The group is optimistic. They’re not shying away from the struggles of working from home, but they’re all adjusting. Animation, which is and always will be, a team sport, has encouraged every animator to adapt fast. But they’re not content to be the only things changing, and the industry is going to have to adapt to what these young animators want.
Young animators weren’t beaten by lockdown, instead, they approached it as a time to develop their own craft, finding their footing in an increasingly unstable industry.
Kundrot says, “currently there’s a lot of pressure on newer and lesser-known artists to create and publish “everdays”, which are small drawings or compositions put together in one day. I feel this is counterproductive to someone trying to learn on their own and prioritizes speed and social media likes over personal improvement.”
Kundrot worked as a cel animator on Daymaker, produced the shot for the dancing feet (from :39-:41) and animated 2D flourishes for the 3D tunnel sequence.
Hailing from Canada, Drew Wiebe, of Buck, remarks, “I think often animators still in school or just starting out take jobs that don't pay them enough. I get that's so much easier said than done, but when I was just starting out and taking some occasional freelance work I definitely took jobs where I ended up working countless hours for free. Despite what I thought of the opportunity, in the beginning, it was never worth it in the end.”
De Veteri adds that she’d like to see the phrases, “Can you make this logo for free?” or “You’ll be paid in exposure!” removed from her emails, permanently.
If I could remove one word from a client brief, it would be ‘soon’. —Paola Chen Li
Heady takes a more internal approach to change. “I look forward to more diverse voices in the industry. We need to include more diverse voices in our work in order to show art that reflects the world we live in. Ads should not play it safe. The industry needs to wake up and see all the people they’re excluding.”
E. Kim agrees “ I would like to see more diversity in everything! In stories, designs, casts, and everything else that makes an animation project. I believe that there is much more we can do to diversify what we do. I’m looking forward to being a part of that, and to witnessing it.” Vakta adds that she “looks forward to telling more stories of inclusivity while promoting the uniqueness of individuality.”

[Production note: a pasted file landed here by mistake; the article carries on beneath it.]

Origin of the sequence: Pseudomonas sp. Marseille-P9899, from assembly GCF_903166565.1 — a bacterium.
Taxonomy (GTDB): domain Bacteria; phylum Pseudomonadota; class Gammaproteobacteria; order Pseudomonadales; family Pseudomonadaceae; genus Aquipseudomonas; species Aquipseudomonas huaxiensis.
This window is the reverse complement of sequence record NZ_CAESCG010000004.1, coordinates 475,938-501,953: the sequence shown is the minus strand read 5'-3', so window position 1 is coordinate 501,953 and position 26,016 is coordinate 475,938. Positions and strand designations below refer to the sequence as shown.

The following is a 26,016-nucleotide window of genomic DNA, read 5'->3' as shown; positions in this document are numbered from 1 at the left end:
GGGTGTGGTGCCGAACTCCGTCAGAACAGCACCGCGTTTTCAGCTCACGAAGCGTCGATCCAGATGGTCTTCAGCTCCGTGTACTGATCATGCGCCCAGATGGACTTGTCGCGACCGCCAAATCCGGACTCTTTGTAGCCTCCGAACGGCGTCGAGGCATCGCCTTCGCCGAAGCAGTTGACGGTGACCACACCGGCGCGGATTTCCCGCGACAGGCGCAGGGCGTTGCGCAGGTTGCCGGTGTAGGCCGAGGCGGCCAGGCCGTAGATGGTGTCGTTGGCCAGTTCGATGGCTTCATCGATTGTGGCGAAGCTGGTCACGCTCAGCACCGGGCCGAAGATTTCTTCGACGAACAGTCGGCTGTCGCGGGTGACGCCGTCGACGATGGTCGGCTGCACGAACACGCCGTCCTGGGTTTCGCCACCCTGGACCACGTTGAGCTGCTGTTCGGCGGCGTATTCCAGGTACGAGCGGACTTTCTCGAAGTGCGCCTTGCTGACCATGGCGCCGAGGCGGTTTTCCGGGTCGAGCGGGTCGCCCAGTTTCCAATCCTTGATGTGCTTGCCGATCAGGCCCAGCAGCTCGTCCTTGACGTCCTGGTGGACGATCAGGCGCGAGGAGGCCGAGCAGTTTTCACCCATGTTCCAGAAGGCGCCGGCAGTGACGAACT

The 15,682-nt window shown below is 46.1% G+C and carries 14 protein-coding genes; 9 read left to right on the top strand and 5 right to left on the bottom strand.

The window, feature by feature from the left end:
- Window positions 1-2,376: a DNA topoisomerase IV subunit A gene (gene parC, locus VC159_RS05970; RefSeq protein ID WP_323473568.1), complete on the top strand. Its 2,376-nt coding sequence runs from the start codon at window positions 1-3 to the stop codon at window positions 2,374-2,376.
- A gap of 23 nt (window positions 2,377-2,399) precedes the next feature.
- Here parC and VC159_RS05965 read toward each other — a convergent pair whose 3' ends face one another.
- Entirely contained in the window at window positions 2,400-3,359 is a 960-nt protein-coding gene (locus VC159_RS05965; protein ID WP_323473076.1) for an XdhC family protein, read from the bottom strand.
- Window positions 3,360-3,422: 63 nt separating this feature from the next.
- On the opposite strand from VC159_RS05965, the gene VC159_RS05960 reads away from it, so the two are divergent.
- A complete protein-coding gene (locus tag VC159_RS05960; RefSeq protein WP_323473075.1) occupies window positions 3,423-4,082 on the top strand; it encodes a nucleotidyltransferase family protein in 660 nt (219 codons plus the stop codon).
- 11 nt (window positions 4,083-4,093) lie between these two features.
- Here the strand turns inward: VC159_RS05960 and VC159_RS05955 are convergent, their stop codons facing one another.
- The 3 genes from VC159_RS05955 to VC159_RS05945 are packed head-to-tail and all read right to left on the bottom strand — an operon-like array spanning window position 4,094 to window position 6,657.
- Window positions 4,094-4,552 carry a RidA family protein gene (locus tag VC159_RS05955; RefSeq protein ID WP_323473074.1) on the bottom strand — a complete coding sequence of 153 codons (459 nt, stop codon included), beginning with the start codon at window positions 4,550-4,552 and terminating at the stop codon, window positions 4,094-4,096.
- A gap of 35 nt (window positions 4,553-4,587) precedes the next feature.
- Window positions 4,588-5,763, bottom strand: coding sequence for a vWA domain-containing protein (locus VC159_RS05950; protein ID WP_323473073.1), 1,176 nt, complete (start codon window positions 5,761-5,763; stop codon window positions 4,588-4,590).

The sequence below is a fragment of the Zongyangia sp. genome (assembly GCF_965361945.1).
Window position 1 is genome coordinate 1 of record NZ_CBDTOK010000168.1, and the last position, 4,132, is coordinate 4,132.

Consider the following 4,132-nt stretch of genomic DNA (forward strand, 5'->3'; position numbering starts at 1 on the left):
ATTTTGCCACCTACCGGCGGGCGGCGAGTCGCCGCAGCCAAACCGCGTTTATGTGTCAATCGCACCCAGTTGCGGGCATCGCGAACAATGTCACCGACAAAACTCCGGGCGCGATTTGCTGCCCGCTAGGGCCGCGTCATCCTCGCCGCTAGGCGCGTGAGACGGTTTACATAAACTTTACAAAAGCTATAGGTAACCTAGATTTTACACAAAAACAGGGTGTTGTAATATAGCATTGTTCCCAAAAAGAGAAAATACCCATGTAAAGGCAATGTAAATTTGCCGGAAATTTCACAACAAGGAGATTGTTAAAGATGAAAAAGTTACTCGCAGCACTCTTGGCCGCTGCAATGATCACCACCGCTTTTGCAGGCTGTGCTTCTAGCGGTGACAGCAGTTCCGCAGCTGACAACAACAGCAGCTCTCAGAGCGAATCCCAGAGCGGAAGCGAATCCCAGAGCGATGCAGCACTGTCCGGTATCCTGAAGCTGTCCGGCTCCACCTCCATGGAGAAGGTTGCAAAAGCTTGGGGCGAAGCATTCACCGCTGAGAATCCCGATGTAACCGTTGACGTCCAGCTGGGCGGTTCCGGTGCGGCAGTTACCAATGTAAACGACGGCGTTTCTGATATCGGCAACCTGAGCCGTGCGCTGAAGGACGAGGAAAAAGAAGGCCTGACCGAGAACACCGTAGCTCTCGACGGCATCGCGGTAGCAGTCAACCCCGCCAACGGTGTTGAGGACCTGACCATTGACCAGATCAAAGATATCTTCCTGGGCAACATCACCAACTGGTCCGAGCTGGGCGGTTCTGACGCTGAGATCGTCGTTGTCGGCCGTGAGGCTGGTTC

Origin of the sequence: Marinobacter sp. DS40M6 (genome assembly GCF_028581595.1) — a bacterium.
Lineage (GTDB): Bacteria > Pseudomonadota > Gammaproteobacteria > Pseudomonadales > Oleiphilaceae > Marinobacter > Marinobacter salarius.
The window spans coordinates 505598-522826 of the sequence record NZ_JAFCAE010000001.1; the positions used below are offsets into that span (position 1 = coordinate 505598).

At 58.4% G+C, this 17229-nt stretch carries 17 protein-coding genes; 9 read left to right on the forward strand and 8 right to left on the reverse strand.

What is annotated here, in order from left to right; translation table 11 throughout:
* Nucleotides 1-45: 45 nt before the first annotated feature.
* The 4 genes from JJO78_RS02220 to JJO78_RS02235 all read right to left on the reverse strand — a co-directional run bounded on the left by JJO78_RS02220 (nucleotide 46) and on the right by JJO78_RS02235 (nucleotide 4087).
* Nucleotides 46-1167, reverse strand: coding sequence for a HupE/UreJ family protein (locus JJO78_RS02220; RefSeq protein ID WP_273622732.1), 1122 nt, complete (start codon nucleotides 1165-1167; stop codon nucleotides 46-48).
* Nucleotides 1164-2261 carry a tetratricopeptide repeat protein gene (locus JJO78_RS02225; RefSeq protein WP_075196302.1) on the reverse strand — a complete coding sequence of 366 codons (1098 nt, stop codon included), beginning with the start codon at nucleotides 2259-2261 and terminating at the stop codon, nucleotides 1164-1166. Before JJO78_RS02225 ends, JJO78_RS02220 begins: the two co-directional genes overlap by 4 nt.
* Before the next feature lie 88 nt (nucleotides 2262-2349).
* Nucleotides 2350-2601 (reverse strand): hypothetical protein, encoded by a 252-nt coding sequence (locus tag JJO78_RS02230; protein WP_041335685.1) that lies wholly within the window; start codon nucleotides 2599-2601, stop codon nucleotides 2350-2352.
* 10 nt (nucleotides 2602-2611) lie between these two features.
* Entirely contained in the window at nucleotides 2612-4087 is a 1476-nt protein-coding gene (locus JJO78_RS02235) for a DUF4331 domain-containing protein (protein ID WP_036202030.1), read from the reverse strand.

Euiyoung Kim worked as a compositor and clean-up animator on Polaris.
The asks on animator’s time are massive. Everyone wants something different, and expectations are often set to different standards across people’s imaginations. When asked what words they could strike from their briefs, instructions, or emails, the answers show how a lack of communication is often the core problem, not the intention.
MGK hates when someone says to “make it pop.” Wiebe would like to add “make it fun,” to the list of phrases she never wants to hear again. Her co-worker, Paola Chen Li, says “If I could remove one word from a client brief, it would be ‘soon’. Even though we can get a good piece out in a short amount of time, we all know we can get an even better one if we were given more time!”
That seems to be the common thread here. Throughout every animator’s answers, all their struggles, they now know that they have time to make their art, and their careers, work for them. With WFH setups becoming common, remote work is now the norm, and it seems like out of all the creative roles out there in the ad industry, animators are in a perfect position to take advantage of the shift. Young animators across America, and the world, are creating a new kind of work environment, one built on collaboration and collective energy, and the industry better be taking notes.